“Over the last three years, our global eco-Disruptive programme has given our people the opportunity to engage with eco start-ups to drive healthcare innovation into our business and help meet our sustainability and net zero targets. For example, our Cromwell Hospital has introduced two eco start-up concepts over the last two years, a device from SageTech Medical that recycles waste anaesthetic gases and Upcycled Medical’s scrubs made of recycled plastic. This has had a positive impact on the hospital as well as created pride in the team of the steps they’ve taken to help make a difference to the planet.

“We know many companies have fast approaching sustainability and net zero targets and now is the time to act. Our advice is to listen to your people and take them on the journey with you to find your sustainable solutions. In turn, this will drive business engagement, performance, talent attraction and retention, particularly within the increasingly important Gen Z workforce.”

eco-Disruptive: tangible action on emissions, fuelled by collaboration

Bupa is driving innovation and sustainability in healthcare with its global eco-Disruptive programme, now in its third year. The programme sees sustainability innovators partnering with its expert teams in its key global locations to explore new healthcare solutions that support Bupa in meeting its net zero and sustainability targets.

To collaborate and learn, Bupa today (12th July) hosted eco-Disruptive Live in London. The event brought together over 400 people to celebrate the programme. Over 20 speakers, including sustainability impact investor and TV personality Deborah Meaden, Futurist Shivvy Jervis, and 2022 Earthshot prize winner and Co-Founder of NotPla Pierre Paslier, participated in discussions around the importance of start-ups in driving sustainable innovation, with lessons from leading entrepreneurs in the sustainable business space.

TV personality Deborah Meaden said: “I was really excited to meet these talented start-ups – a healthy planet needs thriving innovators. Closer collaboration between businesses of all sizes can inspire sustainable solutions that have a much greater impact on the health of the planet, and is critical to regenerating nature. Bupa’s eco-Disruptive programme is designed to test, prove and adopt innovations that meet business needs and will help to make a tangible, positive difference to the health of our planet for generations to come.”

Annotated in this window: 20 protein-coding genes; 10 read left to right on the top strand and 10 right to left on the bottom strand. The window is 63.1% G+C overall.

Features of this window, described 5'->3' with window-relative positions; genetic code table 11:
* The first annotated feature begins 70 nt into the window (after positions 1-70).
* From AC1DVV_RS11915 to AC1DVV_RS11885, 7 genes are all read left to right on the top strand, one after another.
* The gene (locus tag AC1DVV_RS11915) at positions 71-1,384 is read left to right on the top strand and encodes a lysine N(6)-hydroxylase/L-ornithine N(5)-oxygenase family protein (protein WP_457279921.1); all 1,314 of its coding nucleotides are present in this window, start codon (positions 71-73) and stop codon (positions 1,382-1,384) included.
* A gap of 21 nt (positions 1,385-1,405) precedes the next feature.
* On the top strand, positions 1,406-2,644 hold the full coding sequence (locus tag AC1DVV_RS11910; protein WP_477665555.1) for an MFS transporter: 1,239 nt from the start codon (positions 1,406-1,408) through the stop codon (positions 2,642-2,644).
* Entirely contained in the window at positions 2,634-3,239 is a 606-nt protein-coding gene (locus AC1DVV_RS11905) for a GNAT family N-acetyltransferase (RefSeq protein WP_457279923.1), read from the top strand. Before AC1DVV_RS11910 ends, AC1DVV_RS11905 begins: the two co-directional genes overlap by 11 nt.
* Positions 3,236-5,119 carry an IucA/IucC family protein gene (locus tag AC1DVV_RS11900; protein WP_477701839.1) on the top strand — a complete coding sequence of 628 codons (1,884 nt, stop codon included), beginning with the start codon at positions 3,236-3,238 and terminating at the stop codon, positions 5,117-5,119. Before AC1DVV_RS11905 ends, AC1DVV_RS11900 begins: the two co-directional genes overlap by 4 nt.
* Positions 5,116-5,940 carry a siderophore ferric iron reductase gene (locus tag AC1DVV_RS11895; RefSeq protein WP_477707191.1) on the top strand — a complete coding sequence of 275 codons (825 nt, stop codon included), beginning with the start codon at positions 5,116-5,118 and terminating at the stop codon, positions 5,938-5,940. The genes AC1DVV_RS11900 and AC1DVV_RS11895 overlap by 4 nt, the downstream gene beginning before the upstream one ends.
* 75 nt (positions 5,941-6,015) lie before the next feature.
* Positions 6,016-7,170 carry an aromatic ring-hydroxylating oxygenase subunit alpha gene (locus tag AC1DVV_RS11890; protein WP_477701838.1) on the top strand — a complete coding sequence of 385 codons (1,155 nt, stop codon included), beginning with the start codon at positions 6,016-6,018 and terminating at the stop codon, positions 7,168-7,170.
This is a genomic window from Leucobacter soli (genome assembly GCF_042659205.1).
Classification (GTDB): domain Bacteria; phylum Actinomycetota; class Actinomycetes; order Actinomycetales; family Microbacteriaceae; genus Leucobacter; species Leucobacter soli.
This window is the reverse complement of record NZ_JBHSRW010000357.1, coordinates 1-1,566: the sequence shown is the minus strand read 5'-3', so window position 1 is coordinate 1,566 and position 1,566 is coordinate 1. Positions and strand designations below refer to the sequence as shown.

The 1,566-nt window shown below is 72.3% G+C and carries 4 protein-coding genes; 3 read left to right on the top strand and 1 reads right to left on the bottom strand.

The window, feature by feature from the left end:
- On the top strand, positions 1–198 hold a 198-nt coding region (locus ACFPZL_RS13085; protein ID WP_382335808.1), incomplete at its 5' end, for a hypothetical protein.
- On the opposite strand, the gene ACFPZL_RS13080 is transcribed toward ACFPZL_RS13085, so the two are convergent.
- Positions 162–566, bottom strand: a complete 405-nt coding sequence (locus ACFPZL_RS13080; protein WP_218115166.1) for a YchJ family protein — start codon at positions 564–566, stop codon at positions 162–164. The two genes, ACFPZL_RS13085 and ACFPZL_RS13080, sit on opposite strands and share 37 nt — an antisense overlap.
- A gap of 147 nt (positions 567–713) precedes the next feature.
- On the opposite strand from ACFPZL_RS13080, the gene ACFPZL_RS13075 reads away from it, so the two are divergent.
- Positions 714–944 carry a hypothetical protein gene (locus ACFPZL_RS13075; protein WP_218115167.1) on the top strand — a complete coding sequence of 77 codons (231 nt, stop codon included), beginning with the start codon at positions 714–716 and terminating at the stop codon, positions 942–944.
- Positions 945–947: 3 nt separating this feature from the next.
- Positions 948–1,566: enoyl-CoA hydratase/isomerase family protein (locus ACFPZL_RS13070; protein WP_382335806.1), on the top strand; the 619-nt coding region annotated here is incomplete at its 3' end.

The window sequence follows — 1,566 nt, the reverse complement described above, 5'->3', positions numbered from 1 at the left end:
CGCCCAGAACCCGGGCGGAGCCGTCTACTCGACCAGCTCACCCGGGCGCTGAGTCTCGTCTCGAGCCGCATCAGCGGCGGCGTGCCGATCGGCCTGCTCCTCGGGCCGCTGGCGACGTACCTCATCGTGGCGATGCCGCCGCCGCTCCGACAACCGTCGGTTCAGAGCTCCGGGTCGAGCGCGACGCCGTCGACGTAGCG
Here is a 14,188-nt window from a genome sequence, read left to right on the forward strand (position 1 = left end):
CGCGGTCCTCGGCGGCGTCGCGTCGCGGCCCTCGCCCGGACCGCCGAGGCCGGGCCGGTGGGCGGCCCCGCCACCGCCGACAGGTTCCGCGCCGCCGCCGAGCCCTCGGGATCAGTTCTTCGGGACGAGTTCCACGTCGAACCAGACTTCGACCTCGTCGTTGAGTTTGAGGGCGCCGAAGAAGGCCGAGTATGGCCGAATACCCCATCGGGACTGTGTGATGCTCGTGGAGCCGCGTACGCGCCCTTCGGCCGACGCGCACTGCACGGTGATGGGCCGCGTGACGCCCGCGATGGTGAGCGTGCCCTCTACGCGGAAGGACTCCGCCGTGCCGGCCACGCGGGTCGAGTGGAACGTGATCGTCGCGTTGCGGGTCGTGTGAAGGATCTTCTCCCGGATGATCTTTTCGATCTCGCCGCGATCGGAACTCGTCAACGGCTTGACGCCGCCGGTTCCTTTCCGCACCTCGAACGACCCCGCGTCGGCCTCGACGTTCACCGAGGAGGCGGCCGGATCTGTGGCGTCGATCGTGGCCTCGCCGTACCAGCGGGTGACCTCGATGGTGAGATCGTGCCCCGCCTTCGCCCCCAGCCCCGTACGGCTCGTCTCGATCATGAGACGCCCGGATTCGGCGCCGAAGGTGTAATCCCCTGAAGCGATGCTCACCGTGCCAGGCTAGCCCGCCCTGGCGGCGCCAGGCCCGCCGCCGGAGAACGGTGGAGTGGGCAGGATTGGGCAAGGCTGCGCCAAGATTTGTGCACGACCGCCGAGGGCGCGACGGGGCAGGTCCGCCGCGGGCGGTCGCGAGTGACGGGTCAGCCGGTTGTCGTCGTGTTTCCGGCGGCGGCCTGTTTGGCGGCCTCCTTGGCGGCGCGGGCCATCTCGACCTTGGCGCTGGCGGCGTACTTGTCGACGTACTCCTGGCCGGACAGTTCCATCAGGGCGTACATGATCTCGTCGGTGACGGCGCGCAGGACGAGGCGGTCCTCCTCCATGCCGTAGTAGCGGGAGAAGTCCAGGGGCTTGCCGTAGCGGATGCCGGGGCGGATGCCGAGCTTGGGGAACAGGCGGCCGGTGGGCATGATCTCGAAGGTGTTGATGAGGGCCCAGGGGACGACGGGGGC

Bupa Wellbeing Index,

www.bupa.com/sustainability.

References

  1. For the purposes of this survey and press release, Gen Z is defined as those aged 16-26
  2. Respondents were asked “Would you be willing to take a pay cut to work for a more ethical or environmentally friendly organisation?”. 42% of all respondents said yes, rising to 66% of Gen Z. When asked how much of a pay cut they would be willing to take, across all workers, the mean average was a 19% cut, which rose to 23% among Gen Z respondents.
  3. Comparison between two datasets where the same question was asked to respondents in June  2023 – the main Censuswide dataset referenced throughout this press release – and 2021, with research commissioned by Bupa and conducted by Opinium among a nat. rep. sample of 2,000 UK adults in November 2021.